Hospitality For God
With Advent we step into the beginning of the Church Year—that great circle of time tracing the eternal work of God in Jesus. Each year we trace our pilgrimage along this holy path, always held to the center as the Lectionary readings pull our attention toward the Jesus event, and the cosmic embrace of God's love.
The Advent path also leads us into the bruised reality of this world. Even as God comes gently in the baby, inviting embrace and touching what is tender and needy within us "There is no one who calls on your name, or attempts to take hold of you" (Is 64:7). We just don't expect you to "come down" that way (v.3). But then, without some pause for reflection and receptivity, our expectations for Advent are not usually formed by the Spirit. We are picking up the pace, driven by a compulsion to work and program Advent into happening.
Quietly, brightly, Advent stands like an angel, greeting us on the pathway to the new year, announcing the presence of the "God...who works for those who wait for him" (v.4). This waiting feels risky. Like Mary we are much perplexed by this kind of language and wonder what sort of greeting this might be (Lk 1:29). We cannot conceive what it is like for God to be doing the work, for us to bear Christ and to give birth to what God is doing. We are so accustomed to running the affairs and programs of the church, we are not sure how to wait for God to show us how to enter into Advent on another path, or how to invite others to walk this path. Sometimes we feel tired of the compulsive race, and like tired, dry clay, drop into the hands of the Potter. Finally we rest and can say: "We are the work of your hand" (Is 64:8).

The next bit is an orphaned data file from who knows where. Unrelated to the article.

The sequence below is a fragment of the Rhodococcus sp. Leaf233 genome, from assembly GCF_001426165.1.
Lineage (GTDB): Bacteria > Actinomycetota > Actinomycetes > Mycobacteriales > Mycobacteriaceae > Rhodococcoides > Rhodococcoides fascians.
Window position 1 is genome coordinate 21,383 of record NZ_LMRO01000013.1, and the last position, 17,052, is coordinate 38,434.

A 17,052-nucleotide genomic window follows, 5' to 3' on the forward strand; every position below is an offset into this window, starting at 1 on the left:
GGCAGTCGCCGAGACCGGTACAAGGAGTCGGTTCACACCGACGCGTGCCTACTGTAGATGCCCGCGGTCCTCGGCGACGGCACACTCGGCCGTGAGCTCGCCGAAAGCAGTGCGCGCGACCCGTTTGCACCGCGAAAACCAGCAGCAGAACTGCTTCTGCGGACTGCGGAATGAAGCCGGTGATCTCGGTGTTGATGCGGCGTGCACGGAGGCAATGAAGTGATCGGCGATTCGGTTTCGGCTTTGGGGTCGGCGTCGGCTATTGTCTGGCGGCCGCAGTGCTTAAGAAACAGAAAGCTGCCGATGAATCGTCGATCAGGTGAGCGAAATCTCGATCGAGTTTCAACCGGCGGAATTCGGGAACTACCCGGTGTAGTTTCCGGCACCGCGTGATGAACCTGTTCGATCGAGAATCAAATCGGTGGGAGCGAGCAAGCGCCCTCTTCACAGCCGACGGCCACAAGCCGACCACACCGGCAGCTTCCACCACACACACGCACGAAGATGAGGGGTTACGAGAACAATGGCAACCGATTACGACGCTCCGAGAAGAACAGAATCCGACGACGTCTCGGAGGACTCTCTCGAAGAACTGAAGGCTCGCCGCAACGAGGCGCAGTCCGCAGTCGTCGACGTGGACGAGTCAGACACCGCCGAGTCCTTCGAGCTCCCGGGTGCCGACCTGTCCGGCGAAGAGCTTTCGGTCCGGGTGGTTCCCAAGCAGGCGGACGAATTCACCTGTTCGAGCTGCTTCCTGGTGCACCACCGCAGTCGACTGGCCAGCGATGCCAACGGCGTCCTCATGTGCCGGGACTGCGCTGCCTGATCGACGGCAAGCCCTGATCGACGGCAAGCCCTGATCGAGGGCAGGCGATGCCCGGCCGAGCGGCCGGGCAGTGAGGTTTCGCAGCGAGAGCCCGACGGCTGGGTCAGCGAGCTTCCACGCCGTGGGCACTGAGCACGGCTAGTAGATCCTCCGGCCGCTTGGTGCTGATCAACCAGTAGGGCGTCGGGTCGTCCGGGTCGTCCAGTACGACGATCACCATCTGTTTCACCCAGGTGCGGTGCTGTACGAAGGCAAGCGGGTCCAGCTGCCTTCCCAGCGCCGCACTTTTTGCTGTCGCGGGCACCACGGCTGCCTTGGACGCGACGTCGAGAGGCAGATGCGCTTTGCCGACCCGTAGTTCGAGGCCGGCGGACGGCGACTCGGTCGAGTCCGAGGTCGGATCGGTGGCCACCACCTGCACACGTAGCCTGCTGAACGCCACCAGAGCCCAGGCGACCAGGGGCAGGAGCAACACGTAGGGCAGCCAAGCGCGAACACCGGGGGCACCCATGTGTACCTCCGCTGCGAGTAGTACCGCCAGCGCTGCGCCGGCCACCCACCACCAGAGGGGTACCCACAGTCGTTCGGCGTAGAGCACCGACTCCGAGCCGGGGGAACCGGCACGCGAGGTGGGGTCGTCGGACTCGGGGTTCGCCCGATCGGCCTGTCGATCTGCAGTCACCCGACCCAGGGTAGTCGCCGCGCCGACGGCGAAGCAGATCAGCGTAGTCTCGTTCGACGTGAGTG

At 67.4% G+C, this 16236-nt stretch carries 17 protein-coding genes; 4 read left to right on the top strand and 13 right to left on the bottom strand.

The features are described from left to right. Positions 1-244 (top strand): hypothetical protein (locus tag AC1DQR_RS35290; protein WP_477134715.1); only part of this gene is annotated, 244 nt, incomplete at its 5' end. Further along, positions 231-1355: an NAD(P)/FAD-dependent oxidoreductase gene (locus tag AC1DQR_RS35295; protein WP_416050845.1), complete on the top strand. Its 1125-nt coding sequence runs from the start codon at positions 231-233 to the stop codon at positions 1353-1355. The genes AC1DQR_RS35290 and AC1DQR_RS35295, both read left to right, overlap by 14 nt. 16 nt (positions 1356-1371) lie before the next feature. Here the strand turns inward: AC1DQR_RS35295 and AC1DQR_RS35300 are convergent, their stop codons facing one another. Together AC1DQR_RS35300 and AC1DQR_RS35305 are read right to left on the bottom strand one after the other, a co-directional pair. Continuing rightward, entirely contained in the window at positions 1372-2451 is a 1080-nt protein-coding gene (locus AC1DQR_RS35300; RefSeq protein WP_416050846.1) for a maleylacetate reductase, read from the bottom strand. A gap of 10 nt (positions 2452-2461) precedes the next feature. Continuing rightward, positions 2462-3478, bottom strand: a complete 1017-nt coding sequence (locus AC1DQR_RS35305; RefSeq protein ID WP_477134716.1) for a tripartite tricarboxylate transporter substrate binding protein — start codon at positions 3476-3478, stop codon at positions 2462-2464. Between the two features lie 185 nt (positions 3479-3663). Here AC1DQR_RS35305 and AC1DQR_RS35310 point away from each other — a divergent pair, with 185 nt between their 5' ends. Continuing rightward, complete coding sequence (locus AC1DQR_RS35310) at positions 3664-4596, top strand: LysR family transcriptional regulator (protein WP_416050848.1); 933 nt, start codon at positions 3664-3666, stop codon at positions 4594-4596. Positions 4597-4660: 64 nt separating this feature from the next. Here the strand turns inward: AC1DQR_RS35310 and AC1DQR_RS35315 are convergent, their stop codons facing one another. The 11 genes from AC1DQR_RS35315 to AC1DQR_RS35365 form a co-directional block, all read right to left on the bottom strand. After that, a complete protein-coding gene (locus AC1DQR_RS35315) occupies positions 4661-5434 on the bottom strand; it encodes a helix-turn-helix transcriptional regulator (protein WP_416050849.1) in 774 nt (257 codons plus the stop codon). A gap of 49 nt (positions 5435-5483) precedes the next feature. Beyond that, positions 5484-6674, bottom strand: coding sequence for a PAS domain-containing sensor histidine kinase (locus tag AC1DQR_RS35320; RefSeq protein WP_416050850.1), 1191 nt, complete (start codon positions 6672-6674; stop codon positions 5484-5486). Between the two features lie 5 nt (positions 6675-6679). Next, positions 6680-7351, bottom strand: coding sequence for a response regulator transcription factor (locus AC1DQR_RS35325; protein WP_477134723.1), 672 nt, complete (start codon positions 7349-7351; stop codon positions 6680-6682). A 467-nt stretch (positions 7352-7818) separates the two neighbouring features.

There is a profound receptivity here. The Advent angel now instructs us: "The Holy Spirit will come upon you and the power of the Most High will overshadow you" (Lk 1:35). Then, with Mary, we become hospitable within the womb of our soul and pray: "Here am I, the servant of the Lord; let it be with me according to your word" (Lk 1:38).
Here I am, the servant of the Lord; let it be with me according to your word (Lk 1:38).
I invite you this Advent season to pray this prayer of Mary: as you drive, as you wait at stoplights or pause between tasks, as you shower, as you walk to check the mail, as you knead Christmas breads, as you knock at the door before making a pastoral call, as you go shopping. Allow the prayer to find its place within your heart, and to begin praying itself within you. Notice the invitation of the Spirit of God as you stay with the prayer and the gentle shaping of the Potter forming your soul and life.
Wendy J. Miller Eastern Mennonite Seminary Harrisonbug, VA
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